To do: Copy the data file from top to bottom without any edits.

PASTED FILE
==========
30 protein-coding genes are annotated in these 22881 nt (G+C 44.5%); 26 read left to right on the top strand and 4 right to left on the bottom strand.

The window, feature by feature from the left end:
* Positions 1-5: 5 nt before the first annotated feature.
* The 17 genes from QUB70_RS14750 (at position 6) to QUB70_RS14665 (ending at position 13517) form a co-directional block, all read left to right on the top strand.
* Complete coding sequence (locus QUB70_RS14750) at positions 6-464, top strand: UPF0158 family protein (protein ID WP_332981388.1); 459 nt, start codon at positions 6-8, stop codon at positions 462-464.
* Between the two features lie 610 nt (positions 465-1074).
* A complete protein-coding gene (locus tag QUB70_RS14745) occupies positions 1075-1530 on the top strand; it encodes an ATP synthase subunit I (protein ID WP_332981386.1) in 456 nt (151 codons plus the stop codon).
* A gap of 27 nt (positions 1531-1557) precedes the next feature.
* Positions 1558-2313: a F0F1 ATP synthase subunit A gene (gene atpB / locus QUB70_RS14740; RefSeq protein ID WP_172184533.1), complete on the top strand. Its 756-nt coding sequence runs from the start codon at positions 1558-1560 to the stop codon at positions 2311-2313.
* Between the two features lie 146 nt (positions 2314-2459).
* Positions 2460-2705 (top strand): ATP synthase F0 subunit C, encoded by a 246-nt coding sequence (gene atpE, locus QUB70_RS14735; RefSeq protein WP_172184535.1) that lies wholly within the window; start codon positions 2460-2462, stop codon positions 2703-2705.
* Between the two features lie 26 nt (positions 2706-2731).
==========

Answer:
30 protein-coding genes are annotated in these 22881 nt (G+C 44.5%); 26 read left to right on the top strand and 4 right to left on the bottom strand.

The window, feature by feature from the left end:
* Positions 1-5: 5 nt before the first annotated feature.
* The 17 genes from QUB70_RS14750 (at position 6) to QUB70_RS14665 (ending at position 13517) form a co-directional block, all read left to right on the top strand.
* Complete coding sequence (locus QUB70_RS14750) at positions 6-464, top strand: UPF0158 family protein (protein ID WP_332981388.1); 459 nt, start codon at positions 6-8, stop codon at positions 462-464.
* Between the two features lie 610 nt (positions 465-1074).
* A complete protein-coding gene (locus tag QUB70_RS14745) occupies positions 1075-1530 on the top strand; it encodes an ATP synthase subunit I (protein ID WP_332981386.1) in 456 nt (151 codons plus the stop codon).
* A gap of 27 nt (positions 1531-1557) precedes the next feature.
* Positions 1558-2313: a F0F1 ATP synthase subunit A gene (gene atpB / locus QUB70_RS14740; RefSeq protein ID WP_172184533.1), complete on the top strand. Its 756-nt coding sequence runs from the start codon at positions 1558-1560 to the stop codon at positions 2311-2313.
* Between the two features lie 146 nt (positions 2314-2459).
* Positions 2460-2705 (top strand): ATP synthase F0 subunit C, encoded by a 246-nt coding sequence (gene atpE, locus QUB70_RS14735; RefSeq protein WP_172184535.1) that lies wholly within the window; start codon positions 2460-2462, stop codon positions 2703-2705.
* Between the two features lie 26 nt (positions 2706-2731).